• Add salt and pepper to taste


  • Preheat oven to 350*
  • Render bacon in a large pot over medium-low heat (on the stove)
  • Sweat carrots, onions, leeks and garlic in the bacon fat with a pinch of salt and pepper
  • Add tomato paste and cook to develop the color and flavor
  • Add quartered tomatoes, salt, sugar and pepper (to taste)
  • Add a bit of flour and stir through
  • Add bouquet garni
  • Place pot in oven and cook sauce for 25-30 minutes
  • Remove pot from oven to add chicken stock and then place the pot back in the oven to cook for an additional 1 ½ – 2 hours
  • Remove bouquet garni, puree sauce with a stick blender (or by placing the sauce in a stand blender), strain through a chinois, monter au beurre and adjust seasonings


  • Whisk egg yolks in a bowl placed over a pot with simmering water
  • Once their color begins to lighten, slowly add clarified butter (milk fat rendered from butter by separating out the milk solids and water from the butterfat – to make, simply 1) heat unsalted butter over low heat until it melts and its foam rises to the top 2) skim off the foam with a spoon and 3) strain and the remaining liquid is clarified butter)
  • Add lemon juice and salt (to taste) and continue whisking until thickened


  • In a pot over medium-high heat, sweat mirepoix (French term for a combination of 50% onions, 25% celery and 25% carrots) in olive oil or butter with a pinch of salt and pepper
  • Incorporate a brown roux
  • Add tomato paste and cook through
  • Add stock
  • Add bouquet garni
  • Simmer for several hours, while skimming the top to remove fat and impurities
  • Adjust seasonings to taste
  • Strain through a chinois
  • When combined with an equal part of veal stock and reduced by half, it is referred to as demi-glace and serves as the base for many more elaborate sauces summarized below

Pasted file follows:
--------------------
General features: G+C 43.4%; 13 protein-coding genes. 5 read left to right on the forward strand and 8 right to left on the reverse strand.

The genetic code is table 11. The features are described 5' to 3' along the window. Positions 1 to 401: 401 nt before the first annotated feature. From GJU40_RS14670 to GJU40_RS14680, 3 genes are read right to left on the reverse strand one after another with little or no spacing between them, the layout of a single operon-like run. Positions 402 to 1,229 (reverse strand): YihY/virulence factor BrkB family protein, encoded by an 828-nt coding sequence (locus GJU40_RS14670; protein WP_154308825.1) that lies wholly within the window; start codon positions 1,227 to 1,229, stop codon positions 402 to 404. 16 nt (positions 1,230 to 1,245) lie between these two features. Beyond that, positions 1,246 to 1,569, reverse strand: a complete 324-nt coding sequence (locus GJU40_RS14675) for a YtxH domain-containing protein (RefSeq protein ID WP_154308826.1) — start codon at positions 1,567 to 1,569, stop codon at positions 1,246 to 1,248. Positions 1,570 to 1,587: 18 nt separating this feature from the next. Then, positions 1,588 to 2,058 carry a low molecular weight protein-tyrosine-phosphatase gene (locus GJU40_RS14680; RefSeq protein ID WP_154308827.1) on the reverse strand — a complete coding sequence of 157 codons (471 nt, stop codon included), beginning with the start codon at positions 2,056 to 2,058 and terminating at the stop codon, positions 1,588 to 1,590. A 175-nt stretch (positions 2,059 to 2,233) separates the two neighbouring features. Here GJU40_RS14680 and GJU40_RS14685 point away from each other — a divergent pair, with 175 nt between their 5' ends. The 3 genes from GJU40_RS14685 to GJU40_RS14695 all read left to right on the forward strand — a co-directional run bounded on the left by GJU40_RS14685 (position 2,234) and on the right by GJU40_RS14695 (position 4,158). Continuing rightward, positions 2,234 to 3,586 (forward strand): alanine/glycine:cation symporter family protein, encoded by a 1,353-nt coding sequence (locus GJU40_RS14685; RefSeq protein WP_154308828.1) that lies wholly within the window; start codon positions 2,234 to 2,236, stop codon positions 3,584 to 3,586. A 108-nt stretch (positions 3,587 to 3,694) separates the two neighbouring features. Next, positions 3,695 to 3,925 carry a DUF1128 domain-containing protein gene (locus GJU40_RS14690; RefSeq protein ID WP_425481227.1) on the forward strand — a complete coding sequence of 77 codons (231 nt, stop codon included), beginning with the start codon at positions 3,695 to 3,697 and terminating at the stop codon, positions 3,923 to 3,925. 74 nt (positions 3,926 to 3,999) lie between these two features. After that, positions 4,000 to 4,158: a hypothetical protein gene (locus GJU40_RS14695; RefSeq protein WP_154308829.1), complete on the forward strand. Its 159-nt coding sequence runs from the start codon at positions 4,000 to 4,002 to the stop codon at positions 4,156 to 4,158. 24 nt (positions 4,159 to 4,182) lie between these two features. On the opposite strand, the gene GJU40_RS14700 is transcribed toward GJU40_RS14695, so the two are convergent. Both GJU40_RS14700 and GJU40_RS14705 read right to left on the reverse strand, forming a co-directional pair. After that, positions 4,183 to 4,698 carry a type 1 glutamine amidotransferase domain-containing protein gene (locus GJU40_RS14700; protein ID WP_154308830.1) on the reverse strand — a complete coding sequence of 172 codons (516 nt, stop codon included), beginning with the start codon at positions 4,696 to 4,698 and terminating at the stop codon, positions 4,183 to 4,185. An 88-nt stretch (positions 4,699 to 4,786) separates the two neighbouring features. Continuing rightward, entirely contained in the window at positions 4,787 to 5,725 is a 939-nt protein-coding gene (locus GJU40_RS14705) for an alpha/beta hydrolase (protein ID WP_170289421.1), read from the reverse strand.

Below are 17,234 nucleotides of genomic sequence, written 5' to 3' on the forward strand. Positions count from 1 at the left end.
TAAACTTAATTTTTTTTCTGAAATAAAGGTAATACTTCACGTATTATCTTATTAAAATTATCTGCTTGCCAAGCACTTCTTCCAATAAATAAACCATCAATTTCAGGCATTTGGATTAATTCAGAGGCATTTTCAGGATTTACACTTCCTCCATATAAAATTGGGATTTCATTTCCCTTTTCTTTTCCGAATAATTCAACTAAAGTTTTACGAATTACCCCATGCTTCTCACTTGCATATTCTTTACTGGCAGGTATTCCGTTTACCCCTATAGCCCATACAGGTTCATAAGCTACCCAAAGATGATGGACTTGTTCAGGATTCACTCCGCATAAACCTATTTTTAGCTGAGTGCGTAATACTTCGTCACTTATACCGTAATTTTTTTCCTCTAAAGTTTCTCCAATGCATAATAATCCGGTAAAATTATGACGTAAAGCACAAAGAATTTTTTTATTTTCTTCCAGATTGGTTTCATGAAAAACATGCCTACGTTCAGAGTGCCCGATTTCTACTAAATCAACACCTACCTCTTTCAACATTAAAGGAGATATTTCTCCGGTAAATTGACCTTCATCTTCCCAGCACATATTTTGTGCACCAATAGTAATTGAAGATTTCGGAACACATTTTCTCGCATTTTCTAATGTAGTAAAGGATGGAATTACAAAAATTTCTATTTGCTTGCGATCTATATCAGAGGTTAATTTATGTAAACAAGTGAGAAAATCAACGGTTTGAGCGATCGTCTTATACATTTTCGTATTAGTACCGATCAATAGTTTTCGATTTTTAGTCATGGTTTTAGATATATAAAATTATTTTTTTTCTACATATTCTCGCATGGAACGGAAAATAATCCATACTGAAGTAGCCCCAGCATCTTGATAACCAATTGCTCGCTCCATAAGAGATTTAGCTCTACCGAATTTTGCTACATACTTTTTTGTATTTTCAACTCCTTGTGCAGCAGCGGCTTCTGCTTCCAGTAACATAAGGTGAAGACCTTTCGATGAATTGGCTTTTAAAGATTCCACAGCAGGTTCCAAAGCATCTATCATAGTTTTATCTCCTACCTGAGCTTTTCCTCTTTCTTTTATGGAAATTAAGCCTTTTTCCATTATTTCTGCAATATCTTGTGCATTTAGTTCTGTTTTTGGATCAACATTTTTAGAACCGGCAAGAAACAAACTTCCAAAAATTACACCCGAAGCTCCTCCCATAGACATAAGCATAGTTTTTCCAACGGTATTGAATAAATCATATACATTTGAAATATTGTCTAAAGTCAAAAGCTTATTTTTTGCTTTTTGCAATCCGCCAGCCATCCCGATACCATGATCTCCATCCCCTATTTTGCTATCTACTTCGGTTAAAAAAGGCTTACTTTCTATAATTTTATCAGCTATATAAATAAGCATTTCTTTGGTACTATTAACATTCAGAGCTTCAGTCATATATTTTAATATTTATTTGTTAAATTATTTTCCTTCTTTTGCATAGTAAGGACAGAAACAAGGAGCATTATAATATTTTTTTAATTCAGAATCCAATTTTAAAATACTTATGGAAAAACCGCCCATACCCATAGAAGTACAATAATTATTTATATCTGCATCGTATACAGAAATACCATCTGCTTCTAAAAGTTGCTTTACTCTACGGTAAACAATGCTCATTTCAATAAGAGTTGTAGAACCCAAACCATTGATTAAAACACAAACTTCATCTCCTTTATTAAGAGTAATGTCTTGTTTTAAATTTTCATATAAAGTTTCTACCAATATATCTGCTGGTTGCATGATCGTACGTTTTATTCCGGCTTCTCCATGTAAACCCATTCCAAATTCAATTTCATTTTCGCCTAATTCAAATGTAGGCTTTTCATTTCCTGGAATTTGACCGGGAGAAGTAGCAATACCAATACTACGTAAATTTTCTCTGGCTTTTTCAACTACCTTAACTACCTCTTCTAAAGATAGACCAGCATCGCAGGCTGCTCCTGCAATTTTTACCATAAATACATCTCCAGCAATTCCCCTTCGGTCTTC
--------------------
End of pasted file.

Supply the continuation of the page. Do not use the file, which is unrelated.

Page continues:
Beyond the Mother Sauces and their derivatives, many of today’s Chefs are enhancing the flavor of their foods by using the following options:

  • Broths and Jus
  • Purees
  • Cream reductions  – heavy cream reduced and blended with stock
  • Salsas – mixture of raw or cooked veg, herbs and occasionally fruit
  • Relish – raw or pickled vegetables
  • Chutney – cooked fruit or vegetable condiment that is sweet, spicy and tangy
  • Asian sauces
  • Flavored oils

As promised above, the following diagrams demonstrate the derivative sauces of each of the Mother Sauces. Each requires that you first prepare the specific Mother Sauce and then continue with the added ingredients detailed in each box.

As I abbreviated below, here are a few notes:

  • “suer” refers to the process of sweating aromatics such as onion
  • “glace de viande” is a glaze created by concentrated reduction of brown stock
  • “gastrique” consists of a reduction of vinegar, wine and sugar
  • brunoise” is a knife cut which refers to tiny cubes measuring 1/8 in  x 1/8 in x 1/8 in
  • concasser” refers to a peeled, seeded and roughly chopped tomato


12 Responses to Sauces

  1. surendra singh says:

    thanks for this. very nice notes realy helpful……..

  2. Rodvin Rodrigues says:

    I was blessed by your hard work. Thank you Jesus bless you.

  3. Private First Class Ryan says:

    Jesus is definitely going to bless you for giving us these sauce notes

  4. Robin Baldry says:


  5. Omar Clarke says:


  6. chefyang.I says:

    superb knowladge

  7. Wilson Brinely says:

    Thanks for sharing this!

  8. premankur biswas says:

    Very simple & easy to understand notes.

  9. dinesh s says:

    very thanks for sharing this!

  10. Pingback: My Secret Weapon | My Culinary Joy